FEATool Multiphysics
v1.10 Finite Element Analysis Toolbox |

Natural Convection in a Square Cavity

This multiphysics model illustrates natural convection effects in a unit square domain using the Boussinesq approximation. The model involves a Navier-Stokes equations physics mode, representing the fluid flow with solid wall or no-slip boundary conditions everywhere. In addition a heat transfer physics mode is added to model the temperature field. The top and bottom boundaries are perfectly insulated while the left boundary is prescribed a temperature of *1* and the right zero.

The physics modes are two way coupled through the vertical source term in the Navier-Stokes equations, *Pr·Ra·T*, and the velocities transporting the temperature coming directly from the fluid flow. First, the Prandtl and Rayleigh numbers are set to *Pr = 0.71* and *Ra = 10 ^{3}*, respectively, after which the

This model is available as an automated tutorial by selecting **Model Examples and Tutorials...** > **Multiphysics** > **Natural Convection in a Square Cavity** from the **File** menu. Or alternatively, follow the step-by-step instructions below.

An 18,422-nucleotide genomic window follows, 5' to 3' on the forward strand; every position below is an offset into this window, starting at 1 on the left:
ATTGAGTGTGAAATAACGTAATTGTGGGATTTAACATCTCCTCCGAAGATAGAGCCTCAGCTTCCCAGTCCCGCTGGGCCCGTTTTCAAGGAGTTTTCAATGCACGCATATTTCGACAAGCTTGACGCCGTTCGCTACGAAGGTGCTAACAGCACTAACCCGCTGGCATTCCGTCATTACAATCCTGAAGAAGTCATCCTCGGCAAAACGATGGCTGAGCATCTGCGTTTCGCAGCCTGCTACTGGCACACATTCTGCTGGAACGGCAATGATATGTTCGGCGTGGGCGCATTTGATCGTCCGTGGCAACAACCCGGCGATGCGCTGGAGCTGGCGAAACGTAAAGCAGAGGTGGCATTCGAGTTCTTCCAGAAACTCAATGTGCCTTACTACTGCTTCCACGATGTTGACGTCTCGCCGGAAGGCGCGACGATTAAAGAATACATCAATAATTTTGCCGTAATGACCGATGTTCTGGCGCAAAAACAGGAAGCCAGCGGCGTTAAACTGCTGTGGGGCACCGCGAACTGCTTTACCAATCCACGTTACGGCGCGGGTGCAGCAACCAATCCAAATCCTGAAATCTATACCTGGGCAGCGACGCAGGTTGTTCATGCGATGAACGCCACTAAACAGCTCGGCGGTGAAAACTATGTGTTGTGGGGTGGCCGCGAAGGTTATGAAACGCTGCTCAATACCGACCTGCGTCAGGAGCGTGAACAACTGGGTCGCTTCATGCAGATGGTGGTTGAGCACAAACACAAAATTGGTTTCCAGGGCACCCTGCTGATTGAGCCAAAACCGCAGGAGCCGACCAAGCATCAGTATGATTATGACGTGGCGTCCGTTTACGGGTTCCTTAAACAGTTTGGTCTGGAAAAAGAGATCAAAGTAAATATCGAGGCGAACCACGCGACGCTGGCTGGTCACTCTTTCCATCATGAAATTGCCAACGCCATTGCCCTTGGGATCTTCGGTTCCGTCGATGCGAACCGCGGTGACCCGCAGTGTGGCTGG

- To start a new model click the
**New Model**toolbar button, or select*New Model...*from the*File*menu. Select the

**Navier-Stokes Equations**physics mode from the*Select Physics*drop-down menu.- Press
**OK**to finish the physics mode selection. - Select
**Rectangle**from the*Geometry*menu. - Press
**OK**to finish and close the dialog box. - Switch to
**Grid**mode by clicking on the corresponding*Mode Toolbar*button. Enter

`0.03`

into the*Grid Size*edit field, and press the**Generate**button to call the grid generation algorithm.- Switch to
**Equation**mode by clicking on the corresponding*Mode Toolbar*button.

The non-dimensionalized form of the Boussinesq source term *Pr·Ra·T* couples the temperature to the y-direction source term of the Navier-Stokes equations.

Enter

`Pr*Ra*T`

into the*Volume force in y-direction*edit field.- Switch to the
**+**tab.

Add the heat transfer physics mode and coupled the velocities *u* and *v* to the convective transport terms.

Select the

**Heat Transfer**physics mode from the*Select Physics*drop-down menu.- Press the
**Add Physics >>>**button. - Enter
`u`

into the*Convection velocity in x-direction*edit field. Enter

`v`